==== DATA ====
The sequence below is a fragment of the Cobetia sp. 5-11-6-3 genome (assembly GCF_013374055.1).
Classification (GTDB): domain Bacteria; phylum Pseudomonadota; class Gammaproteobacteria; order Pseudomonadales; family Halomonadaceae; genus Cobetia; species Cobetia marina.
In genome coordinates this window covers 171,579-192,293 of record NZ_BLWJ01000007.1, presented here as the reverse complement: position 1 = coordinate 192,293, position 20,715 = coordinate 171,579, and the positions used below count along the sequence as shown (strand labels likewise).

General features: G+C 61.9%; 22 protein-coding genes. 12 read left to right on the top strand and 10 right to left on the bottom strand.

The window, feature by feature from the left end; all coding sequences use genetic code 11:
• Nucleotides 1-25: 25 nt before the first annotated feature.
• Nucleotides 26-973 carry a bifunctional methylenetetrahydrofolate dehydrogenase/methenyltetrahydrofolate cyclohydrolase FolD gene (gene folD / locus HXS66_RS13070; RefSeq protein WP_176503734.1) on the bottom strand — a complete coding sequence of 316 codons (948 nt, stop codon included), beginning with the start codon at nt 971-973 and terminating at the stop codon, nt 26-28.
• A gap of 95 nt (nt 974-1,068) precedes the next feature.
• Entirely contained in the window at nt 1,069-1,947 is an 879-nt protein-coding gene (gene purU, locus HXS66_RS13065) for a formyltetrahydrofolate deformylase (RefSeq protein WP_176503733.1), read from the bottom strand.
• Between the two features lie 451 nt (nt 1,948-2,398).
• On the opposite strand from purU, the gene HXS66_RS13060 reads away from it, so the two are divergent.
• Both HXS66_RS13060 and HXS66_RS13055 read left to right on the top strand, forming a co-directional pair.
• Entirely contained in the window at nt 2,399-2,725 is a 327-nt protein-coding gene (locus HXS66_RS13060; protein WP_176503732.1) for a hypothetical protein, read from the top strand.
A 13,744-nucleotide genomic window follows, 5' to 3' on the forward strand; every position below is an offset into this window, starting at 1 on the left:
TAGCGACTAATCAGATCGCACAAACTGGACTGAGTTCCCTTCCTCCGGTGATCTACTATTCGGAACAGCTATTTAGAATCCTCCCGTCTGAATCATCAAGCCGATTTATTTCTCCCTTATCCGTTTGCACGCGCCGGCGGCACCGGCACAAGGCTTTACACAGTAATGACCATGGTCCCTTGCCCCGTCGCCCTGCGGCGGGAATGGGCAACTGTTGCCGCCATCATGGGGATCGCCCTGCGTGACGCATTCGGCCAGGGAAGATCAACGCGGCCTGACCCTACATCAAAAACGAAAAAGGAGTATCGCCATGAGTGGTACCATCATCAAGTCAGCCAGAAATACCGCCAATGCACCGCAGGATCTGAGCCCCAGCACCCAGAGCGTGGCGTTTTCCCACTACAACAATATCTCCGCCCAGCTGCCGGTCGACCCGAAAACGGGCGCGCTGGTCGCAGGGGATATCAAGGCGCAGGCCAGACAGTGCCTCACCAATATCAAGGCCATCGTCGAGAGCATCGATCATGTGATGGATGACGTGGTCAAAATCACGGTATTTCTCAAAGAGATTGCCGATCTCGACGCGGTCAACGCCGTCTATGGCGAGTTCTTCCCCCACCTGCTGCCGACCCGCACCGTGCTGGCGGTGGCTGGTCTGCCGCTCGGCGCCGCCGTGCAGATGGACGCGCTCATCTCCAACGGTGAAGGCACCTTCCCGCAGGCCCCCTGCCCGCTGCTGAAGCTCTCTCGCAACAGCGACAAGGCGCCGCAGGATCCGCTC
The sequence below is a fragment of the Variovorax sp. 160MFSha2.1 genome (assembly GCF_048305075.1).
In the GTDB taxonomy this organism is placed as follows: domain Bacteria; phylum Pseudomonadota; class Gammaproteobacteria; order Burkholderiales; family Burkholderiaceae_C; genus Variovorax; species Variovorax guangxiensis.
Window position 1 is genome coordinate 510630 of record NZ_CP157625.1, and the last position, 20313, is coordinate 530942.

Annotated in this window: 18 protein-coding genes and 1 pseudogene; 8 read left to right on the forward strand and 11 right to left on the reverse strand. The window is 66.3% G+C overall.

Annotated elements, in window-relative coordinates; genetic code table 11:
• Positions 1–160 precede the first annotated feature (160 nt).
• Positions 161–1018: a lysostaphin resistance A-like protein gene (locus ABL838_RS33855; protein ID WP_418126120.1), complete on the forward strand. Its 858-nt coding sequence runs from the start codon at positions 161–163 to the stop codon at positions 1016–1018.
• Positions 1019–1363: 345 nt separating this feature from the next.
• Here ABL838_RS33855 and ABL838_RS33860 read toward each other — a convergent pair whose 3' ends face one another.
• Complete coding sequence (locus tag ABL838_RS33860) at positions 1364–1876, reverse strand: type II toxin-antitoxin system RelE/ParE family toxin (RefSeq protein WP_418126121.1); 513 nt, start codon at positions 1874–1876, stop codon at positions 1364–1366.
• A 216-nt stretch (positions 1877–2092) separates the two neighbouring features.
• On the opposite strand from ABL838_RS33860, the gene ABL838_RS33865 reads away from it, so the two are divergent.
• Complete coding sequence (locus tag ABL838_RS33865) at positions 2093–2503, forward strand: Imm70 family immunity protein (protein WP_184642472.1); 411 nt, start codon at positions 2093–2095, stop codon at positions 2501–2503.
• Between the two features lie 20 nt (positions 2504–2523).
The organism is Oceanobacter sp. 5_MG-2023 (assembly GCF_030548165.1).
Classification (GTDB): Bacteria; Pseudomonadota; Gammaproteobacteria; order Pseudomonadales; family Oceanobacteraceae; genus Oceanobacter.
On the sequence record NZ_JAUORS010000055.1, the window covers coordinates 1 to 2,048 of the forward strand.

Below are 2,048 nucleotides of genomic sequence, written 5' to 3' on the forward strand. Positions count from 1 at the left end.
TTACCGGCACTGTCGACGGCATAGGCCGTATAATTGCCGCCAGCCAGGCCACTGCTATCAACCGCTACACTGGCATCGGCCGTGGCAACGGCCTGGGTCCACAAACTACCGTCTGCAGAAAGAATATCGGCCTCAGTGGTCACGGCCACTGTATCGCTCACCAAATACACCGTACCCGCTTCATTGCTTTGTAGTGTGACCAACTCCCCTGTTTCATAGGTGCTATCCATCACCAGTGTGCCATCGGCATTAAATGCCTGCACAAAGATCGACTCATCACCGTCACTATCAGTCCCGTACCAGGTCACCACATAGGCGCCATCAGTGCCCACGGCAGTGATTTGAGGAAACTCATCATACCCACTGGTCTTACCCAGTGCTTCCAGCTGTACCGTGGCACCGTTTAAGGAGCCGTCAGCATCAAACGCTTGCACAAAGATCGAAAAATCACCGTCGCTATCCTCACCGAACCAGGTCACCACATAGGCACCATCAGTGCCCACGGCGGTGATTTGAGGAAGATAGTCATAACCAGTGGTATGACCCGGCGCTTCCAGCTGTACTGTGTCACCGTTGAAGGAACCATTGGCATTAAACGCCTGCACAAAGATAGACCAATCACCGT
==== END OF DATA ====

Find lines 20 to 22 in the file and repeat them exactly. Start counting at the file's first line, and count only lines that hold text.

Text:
Annotated elements, in window-relative coordinates; genetic code table 11:
• Positions 1–160 precede the first annotated feature (160 nt).
• Positions 161–1018: a lysostaphin resistance A-like protein gene (locus ABL838_RS33855; protein ID WP_418126120.1), complete on the forward strand. Its 858-nt coding sequence runs from the start codon at positions 161–163 to the stop codon at positions 1016–1018.